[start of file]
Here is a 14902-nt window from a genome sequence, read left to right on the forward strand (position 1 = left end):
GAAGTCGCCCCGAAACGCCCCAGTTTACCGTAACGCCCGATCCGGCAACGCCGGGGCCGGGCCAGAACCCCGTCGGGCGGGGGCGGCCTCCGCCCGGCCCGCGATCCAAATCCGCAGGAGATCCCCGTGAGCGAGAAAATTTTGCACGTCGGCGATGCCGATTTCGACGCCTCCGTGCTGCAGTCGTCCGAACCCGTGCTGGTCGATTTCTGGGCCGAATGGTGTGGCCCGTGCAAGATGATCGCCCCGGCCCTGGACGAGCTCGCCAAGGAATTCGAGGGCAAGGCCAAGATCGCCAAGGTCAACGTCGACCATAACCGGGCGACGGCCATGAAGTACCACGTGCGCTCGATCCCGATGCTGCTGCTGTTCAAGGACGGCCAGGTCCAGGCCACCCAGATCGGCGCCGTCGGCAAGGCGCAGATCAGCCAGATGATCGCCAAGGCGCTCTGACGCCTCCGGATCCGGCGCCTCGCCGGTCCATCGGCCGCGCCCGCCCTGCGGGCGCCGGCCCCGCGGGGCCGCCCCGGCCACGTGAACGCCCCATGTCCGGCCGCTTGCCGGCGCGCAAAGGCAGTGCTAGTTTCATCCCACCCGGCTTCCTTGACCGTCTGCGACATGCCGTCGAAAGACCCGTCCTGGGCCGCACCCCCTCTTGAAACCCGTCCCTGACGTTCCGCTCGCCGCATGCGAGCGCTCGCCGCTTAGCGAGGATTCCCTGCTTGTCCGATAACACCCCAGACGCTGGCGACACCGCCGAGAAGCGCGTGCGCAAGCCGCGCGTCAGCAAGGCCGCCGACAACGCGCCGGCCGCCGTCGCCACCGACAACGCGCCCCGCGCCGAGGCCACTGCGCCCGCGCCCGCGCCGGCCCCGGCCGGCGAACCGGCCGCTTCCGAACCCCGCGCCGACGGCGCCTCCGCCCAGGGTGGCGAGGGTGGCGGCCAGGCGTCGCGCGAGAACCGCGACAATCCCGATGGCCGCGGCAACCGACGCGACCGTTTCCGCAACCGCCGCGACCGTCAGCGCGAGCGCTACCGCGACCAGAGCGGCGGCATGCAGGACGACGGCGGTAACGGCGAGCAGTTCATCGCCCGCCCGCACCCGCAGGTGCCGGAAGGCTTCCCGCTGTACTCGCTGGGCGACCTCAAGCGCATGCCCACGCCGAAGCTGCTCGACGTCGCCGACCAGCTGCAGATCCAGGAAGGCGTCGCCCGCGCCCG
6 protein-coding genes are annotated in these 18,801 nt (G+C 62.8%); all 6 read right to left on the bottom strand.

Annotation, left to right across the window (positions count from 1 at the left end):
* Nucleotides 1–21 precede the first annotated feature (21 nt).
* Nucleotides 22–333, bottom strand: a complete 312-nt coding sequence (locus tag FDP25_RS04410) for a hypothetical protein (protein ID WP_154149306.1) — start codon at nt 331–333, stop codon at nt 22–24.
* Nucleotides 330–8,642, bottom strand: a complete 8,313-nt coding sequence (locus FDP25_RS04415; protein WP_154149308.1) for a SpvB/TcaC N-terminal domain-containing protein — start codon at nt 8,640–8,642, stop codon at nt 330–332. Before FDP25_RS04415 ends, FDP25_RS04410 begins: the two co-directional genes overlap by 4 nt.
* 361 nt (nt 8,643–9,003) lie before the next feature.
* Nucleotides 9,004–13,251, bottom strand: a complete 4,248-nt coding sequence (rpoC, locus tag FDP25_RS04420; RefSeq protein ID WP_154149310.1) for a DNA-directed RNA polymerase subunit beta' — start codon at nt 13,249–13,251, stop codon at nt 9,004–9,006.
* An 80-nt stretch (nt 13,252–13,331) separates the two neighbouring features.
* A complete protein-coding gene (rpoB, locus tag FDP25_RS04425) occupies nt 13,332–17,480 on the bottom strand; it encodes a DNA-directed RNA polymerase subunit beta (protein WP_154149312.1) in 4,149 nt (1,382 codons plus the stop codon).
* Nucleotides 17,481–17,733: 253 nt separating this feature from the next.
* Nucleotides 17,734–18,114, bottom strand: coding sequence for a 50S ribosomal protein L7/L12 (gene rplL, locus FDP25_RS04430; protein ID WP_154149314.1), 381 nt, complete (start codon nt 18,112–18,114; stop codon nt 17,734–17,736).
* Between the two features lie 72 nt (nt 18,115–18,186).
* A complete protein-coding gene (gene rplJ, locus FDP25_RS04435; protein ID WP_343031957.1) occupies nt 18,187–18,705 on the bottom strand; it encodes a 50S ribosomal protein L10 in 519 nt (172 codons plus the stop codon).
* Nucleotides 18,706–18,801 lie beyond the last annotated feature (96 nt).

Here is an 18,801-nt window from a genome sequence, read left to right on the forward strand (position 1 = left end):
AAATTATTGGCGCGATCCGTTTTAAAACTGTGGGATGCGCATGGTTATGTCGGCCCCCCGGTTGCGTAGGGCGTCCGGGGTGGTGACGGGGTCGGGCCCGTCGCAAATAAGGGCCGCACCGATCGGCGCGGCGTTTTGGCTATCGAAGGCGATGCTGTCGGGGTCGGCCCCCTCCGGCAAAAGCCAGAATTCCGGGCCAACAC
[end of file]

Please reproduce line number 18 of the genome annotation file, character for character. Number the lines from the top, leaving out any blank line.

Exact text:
AAATTATTGGCGCGATCCGTTTTAAAACTGTGGGATGCGCATGGTTATGTCGGCCCCCCGGTTGCGTAGGGCGTCCGGGGTGGTGACGGGGTCGGGCCCGTCGCAAATAAGGGCCGCACCGATCGGCGCGGCGTTTTGGCTATCGAAGGCGATGCTGTCGGGGTCGGCCCCCTCCGGCAAAAGCCAGAATTCCGGGCCAACAC